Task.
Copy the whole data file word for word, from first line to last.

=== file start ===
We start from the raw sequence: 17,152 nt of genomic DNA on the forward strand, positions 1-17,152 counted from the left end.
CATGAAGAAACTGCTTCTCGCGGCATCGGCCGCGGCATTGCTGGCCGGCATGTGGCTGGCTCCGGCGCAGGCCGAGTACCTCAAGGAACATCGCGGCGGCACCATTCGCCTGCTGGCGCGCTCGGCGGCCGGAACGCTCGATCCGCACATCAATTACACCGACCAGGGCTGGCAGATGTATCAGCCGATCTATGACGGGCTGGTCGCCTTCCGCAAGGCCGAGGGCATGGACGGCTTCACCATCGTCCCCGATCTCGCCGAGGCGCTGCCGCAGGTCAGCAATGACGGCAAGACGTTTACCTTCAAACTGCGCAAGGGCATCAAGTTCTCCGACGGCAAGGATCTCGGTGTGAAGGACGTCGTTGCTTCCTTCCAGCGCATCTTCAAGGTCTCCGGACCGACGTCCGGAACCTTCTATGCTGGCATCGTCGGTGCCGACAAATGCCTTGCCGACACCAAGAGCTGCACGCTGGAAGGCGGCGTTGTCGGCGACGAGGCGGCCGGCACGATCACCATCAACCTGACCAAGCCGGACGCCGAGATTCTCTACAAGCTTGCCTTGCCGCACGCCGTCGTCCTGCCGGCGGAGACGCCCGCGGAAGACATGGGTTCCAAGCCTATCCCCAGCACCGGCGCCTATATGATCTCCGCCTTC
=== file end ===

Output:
We start from the raw sequence: 17,152 nt of genomic DNA on the forward strand, positions 1-17,152 counted from the left end.
CATGAAGAAACTGCTTCTCGCGGCATCGGCCGCGGCATTGCTGGCCGGCATGTGGCTGGCTCCGGCGCAGGCCGAGTACCTCAAGGAACATCGCGGCGGCACCATTCGCCTGCTGGCGCGCTCGGCGGCCGGAACGCTCGATCCGCACATCAATTACACCGACCAGGGCTGGCAGATGTATCAGCCGATCTATGACGGGCTGGTCGCCTTCCGCAAGGCCGAGGGCATGGACGGCTTCACCATCGTCCCCGATCTCGCCGAGGCGCTGCCGCAGGTCAGCAATGACGGCAAGACGTTTACCTTCAAACTGCGCAAGGGCATCAAGTTCTCCGACGGCAAGGATCTCGGTGTGAAGGACGTCGTTGCTTCCTTCCAGCGCATCTTCAAGGTCTCCGGACCGACGTCCGGAACCTTCTATGCTGGCATCGTCGGTGCCGACAAATGCCTTGCCGACACCAAGAGCTGCACGCTGGAAGGCGGCGTTGTCGGCGACGAGGCGGCCGGCACGATCACCATCAACCTGACCAAGCCGGACGCCGAGATTCTCTACAAGCTTGCCTTGCCGCACGCCGTCGTCCTGCCGGCGGAGACGCCCGCGGAAGACATGGGTTCCAAGCCTATCCCCAGCACCGGCGCCTATATGATCTCCGCCTTC